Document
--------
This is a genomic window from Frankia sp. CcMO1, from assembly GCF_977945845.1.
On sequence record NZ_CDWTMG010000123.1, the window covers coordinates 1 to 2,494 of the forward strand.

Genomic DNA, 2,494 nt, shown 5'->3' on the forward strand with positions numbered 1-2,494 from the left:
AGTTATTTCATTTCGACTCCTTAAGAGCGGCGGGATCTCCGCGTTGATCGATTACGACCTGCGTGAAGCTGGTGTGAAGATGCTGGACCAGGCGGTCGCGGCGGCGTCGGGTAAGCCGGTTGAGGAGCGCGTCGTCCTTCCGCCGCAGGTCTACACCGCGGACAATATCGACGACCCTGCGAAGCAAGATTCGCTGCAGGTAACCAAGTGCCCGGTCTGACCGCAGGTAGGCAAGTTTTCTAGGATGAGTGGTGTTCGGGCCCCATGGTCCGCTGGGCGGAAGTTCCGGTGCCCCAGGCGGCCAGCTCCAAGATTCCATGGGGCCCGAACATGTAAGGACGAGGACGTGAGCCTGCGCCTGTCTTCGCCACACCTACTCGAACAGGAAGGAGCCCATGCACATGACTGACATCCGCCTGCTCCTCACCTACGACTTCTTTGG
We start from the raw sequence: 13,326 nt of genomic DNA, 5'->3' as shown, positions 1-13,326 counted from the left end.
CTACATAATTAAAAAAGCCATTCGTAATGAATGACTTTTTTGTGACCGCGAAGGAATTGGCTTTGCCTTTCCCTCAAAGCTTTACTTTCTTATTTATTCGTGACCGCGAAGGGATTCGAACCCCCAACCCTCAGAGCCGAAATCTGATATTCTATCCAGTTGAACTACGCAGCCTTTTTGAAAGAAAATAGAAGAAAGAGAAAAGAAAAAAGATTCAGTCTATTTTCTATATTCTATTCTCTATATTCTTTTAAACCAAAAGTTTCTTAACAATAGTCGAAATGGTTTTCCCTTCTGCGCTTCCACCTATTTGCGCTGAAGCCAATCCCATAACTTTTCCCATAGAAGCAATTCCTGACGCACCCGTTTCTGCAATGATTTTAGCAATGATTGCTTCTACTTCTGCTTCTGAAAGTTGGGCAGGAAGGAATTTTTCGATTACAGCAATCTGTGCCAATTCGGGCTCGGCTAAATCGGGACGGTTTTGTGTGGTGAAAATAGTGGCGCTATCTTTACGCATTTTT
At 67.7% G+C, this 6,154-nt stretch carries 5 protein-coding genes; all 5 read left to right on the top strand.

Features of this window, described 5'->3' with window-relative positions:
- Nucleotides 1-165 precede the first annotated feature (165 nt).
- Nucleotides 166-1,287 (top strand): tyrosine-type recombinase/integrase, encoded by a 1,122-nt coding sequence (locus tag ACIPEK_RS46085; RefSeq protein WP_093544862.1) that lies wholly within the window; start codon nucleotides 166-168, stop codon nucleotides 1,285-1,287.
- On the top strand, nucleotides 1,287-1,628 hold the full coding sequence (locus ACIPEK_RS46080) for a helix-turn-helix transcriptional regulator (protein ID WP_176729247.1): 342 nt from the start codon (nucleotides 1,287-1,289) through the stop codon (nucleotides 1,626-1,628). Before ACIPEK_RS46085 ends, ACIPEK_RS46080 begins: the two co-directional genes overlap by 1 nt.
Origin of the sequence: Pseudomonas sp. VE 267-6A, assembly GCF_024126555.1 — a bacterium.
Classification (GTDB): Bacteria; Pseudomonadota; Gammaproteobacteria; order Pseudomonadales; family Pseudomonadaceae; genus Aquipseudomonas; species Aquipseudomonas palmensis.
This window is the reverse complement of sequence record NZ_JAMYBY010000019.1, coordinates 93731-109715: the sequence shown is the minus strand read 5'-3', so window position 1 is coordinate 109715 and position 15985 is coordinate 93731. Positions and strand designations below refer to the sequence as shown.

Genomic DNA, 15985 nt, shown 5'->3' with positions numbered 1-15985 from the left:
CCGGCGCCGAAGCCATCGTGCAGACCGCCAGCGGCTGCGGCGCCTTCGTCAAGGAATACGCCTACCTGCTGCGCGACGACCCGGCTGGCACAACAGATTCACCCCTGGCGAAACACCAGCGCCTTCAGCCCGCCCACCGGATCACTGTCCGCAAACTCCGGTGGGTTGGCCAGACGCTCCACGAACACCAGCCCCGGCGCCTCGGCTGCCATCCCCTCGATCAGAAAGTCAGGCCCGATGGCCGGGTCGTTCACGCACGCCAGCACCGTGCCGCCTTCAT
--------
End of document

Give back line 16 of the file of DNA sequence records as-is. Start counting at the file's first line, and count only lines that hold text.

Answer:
CCGGCGCCGAAGCCATCGTGCAGACCGCCAGCGGCTGCGGCGCCTTCGTCAAGGAATACGCCTACCTGCTGCGCGACGACCCGGCTGGCACAACAGATTCACCCCTGGCGAAACACCAGCGCCTTCAGCCCGCCCACCGGATCACTGTCCGCAAACTCCGGTGGGTTGGCCAGACGCTCCACGAACACCAGCCCCGGCGCCTCGGCTGCCATCCCCTCGATCAGAAAGTCAGGCCCGATGGCCGGGTCGTTCACGCACGCCAGCACCGTGCCGCCTTCAT